In the bowels of an abandoned New Orleans power station, Sam Huntington dangled from a cable designed to retrieve him from a horde of hungry zombies. Each time the cable brought the actor into the camera's view, he ad-libbed a different punch-line, in one take meekly offering an out-of-breath "Thank you" and in the next, "I'm glad I'm not dinner." The moment serves as the comedic end to the sequence Huntington and Brandon Routh, the titular star of "Dylan Dog: Dead of Night," filmed the day CBR News visited the movie's set. And while it's just another day for Dylan, a private investigator whose cases are based in the world of the supernatural, for the cast and crew, it was another step on the film's long road to completion.
Producer Scott Mitchell Rosenberg first discovered the popular Italian comic book character ten years ago while reading European comics. "[Dylan Dog] stood out as a character that was truly different because he lived in a world knowing that all forms of monsters exist, but also knowing that the biggest monsters are, very often, humans," he told CBR News. Despite the fantastic characters, Rosenberg found the stories had an unusual grounding in reality, an aspect he found particularly appealing.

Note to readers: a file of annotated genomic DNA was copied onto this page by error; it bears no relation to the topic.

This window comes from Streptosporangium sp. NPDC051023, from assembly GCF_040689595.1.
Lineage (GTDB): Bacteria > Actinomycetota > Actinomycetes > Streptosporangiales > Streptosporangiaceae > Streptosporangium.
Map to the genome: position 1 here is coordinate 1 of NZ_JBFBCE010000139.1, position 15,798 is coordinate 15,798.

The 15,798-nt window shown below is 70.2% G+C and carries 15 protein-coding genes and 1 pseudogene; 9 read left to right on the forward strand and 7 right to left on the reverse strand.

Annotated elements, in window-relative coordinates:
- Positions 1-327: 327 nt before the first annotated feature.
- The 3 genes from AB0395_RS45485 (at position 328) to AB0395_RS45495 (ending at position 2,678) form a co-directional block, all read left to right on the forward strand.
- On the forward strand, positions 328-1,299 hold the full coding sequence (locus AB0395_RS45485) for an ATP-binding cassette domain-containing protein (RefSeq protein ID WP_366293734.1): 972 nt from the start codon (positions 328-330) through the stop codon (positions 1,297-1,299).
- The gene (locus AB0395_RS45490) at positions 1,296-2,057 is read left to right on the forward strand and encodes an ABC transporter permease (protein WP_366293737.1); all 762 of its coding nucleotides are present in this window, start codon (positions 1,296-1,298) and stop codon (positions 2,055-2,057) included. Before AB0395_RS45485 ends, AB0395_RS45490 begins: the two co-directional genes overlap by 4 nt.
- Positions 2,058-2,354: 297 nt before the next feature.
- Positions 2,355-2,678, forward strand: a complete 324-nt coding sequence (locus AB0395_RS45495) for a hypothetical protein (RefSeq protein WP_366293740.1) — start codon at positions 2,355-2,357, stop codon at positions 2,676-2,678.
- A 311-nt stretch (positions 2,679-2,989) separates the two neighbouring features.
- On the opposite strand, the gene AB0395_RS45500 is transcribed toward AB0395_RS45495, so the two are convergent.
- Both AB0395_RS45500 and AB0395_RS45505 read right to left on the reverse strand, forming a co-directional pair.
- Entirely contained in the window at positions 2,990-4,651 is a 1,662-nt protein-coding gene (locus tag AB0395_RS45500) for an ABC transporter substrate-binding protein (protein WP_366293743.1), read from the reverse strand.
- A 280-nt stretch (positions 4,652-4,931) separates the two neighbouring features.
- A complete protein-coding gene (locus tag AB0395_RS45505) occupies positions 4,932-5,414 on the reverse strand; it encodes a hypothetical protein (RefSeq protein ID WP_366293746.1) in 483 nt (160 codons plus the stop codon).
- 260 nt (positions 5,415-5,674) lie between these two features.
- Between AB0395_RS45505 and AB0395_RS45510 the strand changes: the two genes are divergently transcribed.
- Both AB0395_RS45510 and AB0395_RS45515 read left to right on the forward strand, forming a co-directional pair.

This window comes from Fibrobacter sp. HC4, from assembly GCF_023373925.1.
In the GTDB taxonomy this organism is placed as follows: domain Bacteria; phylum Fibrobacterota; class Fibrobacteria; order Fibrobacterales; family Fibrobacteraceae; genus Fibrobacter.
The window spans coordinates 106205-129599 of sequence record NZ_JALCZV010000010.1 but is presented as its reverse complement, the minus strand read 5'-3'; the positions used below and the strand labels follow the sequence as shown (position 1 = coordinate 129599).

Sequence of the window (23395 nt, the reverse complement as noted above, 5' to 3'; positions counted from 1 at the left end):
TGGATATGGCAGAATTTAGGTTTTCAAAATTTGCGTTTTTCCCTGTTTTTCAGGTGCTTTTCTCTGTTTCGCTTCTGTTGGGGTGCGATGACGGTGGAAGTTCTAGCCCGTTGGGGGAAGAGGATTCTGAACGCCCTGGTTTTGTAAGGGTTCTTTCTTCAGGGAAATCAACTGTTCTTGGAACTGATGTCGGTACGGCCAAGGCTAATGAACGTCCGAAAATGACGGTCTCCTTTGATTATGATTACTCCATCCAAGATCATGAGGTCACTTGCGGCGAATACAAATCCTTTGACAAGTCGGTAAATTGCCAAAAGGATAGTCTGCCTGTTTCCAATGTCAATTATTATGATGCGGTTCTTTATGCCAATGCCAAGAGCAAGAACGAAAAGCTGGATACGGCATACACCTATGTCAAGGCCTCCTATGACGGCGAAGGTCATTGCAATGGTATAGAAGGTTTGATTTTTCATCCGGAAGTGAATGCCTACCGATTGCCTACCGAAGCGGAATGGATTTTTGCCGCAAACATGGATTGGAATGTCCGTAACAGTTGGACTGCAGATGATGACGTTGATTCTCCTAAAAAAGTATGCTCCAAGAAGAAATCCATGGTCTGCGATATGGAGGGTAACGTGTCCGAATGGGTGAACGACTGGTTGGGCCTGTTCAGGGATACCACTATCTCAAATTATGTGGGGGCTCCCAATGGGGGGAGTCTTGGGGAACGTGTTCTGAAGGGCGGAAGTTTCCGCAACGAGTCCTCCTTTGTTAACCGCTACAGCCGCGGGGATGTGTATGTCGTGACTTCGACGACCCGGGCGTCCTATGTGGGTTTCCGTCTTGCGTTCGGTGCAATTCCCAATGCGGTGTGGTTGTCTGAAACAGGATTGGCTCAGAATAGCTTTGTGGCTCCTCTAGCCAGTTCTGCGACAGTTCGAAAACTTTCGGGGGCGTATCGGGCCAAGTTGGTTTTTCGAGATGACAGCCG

For Rosenberg, who also spent a decade in bringing "Cowboys & Aliens" to the big screen, "Dylan Dog's" ten-year-long road to completion was filled with false starts, an attempt at an animated version and at least one other director coming on board before Kevin Munroe settled into the position. "It was very difficult and the studios didn't 'get it,'" he said. Eventually, Rosenberg decided to finance and produce the film through his own Platinum Studios. As he continued to hang from the cable, Huntington prepared himself for another take. Walking away from the nearby phalanx of monitors, Munroe took a few moments to consult with the actor about his line. When the cameras rolled again, Huntington simply told Dylan, "You're my hero."